# Lambda-calculus: Beta-equivalent terms have the same type

In the simply-typed lambda calculus, how do you prove that: If two terms are beta-equivalent, then they have the same type?

My guess is that I should use the subject reduction, and maybe the confluence...

• This is a suggestion in light of Damiano Mazza's answer. Perhaps a less ambiguous question might be: In curry-style stlc (which is what I think you meant originally), when 2 typeable terms are beta equivalent do they have the same type? The answer is yes by normalization and principality of typing in stlc.
– Ilk
Commented Feb 21, 2023 at 9:23
• For claim of principality, see macs.hw.ac.uk/~jbw/papers/… Theorem 1, and maybe try following the trail of references for a proof.
– Ilk
Commented Feb 21, 2023 at 9:36
• @Nift I think you should write these comments as an answer. Commented Feb 21, 2023 at 12:08
• @Nift You say that the answer is yes for Curry-style simply-typed λ-calculus but Damiano Mazza wrote in his answer that it is no.
– Bob
Commented Feb 21, 2023 at 12:59

The answer depends on what you mean by "simply-typed $$\lambda$$-calculus". There are two possibilities:

• Church-style: in this formulation, terms explicitly carry their type and reduction/expansion preserve it by definition, that is, if $$t\to u$$, then $$t$$ and $$u$$ necessarily have the same type. Then the result you are mentioning is, as you say, a consequence of confluence: by confluence, $$t$$ is $$\beta$$-equivalent to $$u$$ iff there exists $$v$$ such that $$t\to^\ast v$$ and $$u\to^\ast v$$. By definition, $$t$$ has the same type as $$v$$, which has the same type as $$u$$. (In fact, you don't even need confluence: by definition, $$t$$ and $$u$$ are $$\beta$$-equivalent if there is a finite chain of reductions and "anti-reductions" relating $$t$$ and $$u$$, so their types must be the same because in the Church-style system reductions only relate terms with the same type).

• Curry-style: if you see simple types as a type system for the $$\lambda$$-calculus, then the result you mention is false, because such a type system does not enjoy subject expansion. For example, let $$t:=(\lambda x.xx)I$$ and $$u:=II$$, where $$I$$ is the identity. Then $$t\to u$$, so $$t$$ and $$u$$ are $$\beta$$-equivalent, and yet $$u$$ is simply-typable and $$t$$ is not. As proved in Nift's answer below, there are even examples of this phenomenon in which $$t$$ too is typable (but has strictly less types than $$u$$).

• When you claim that "if $t \to u$, then $t$ and $u$ necessarily have the same type", you do not only rely on subject reduction but also on subject expansion. Does subject expansion really hold for Church-style simply-typed lambda calculus? It is not obvious to me.
– Bob
Commented Feb 22, 2023 at 15:56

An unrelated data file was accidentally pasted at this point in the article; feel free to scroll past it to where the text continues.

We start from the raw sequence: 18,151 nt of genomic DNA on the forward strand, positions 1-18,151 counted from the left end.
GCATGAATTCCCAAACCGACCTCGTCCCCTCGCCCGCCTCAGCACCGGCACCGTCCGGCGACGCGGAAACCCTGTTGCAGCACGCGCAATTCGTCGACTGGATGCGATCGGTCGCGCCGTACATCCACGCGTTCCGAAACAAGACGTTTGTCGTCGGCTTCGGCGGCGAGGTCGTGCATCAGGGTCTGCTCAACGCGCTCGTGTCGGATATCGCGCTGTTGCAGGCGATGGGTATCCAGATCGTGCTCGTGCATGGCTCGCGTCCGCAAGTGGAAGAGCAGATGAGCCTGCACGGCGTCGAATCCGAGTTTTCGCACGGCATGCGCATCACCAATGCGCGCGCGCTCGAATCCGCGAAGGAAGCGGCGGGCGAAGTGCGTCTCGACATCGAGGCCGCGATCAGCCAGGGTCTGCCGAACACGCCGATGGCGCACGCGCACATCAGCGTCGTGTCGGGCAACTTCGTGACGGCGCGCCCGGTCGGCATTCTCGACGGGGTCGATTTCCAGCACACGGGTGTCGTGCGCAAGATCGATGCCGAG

• Subject reduction and subject expansion only make sense for Curry-style type systems. In the Church-style presentation, the types are written in the terms, you have no choice. I have the feeling that maybe you are not familiar with the Church-style presentation? Commented Feb 23, 2023 at 6:20
• Take the reduction $(\lambda x^\sigma . M) N \to M[N/x]$. if $(\lambda x^\sigma . M) N$ has type $\tau$, then obviously $M[N/x]$ too. But, in the other direction, if $M[N/x]$ has type $\tau$, it is not obvious that $(\lambda x^\sigma . M) N$ too has type $\tau$ because the $\sigma$ that occurs is arbitrary (it is not written in $M[N/x]$ as you say).
– Bob
Commented Feb 23, 2023 at 11:18
• It is written in $M[N/x]$: it is the type of $N$, which appears as subterm of $M[N/x]$, unless $x$ does not appear free in $M$, which is a trivial case. Commented Feb 23, 2023 at 11:40
• Anyway, the point is that in the Church-style formulation you can't choose the type of terms. Terms come with a unique type which may be unambiguously inferred from the type annotations. It so happens that, in a $\beta$-reduction $M\to N$, the type of $M$ and the type of $N$ are the same. I say the type because you have no choice, you can't attribute a type to $M$ (or to $N$) and then check whether it is preserved by reduction (or expansion), it doesn't make sense. Commented Feb 23, 2023 at 11:45

Actually I have deleted an answer to what I claimed in the comments and would like to provide a counterexample in Curry-style STLC, this is 5.12 in https://www.cse.chalmers.se/research/group/logic/TypesSS05/Extra/geuvers.pdf, which I reproduce here. There are $$M$$, $$M'$$ ∈ Λ and $$σ$$, $$σ'$$ ∈ T such that $$M' \twoheadrightarrow_{\beta} M$$ and $$\vdash M : σ$$, $$\vdash M' : σ'$$, but $$\nvdash M' : σ$$. Take $$M \equiv \lambda xy.y$$, $$M' \equiv SK$$. Take $$\sigma \equiv \alpha \rightarrow (\beta \rightarrow \beta)$$ and $$\sigma' \equiv (\beta \rightarrow \alpha) \rightarrow (\beta \rightarrow \beta)$$.

Take these M' and M, given that $$M' \twoheadrightarrow_{\beta} M$$, $$M' \equiv_{\beta} M$$,, but by the above $$M$$ has a typing $$\sigma$$, but $$M'$$ does not. To see why $$M$$ having a typing $$\sigma$$ is trivial. For M' and M being equivalent see as follows, M' = SK
= (λxyz.xz(yz))(λxy.x)
= λyz.(λxy.x)z(yz)
= λyz.(λy.z)(yz)
= λyz. z which is we can alpha rename to $$M$$. For $$M'$$ not having typing $$\sigma$$ see as follows, to type SK we need to know that the second argument of S is a function.

Thus we have 2 $$\beta$$-equivalent terms, only one of which is typeable at $$\sigma$$, but both are simply typeable.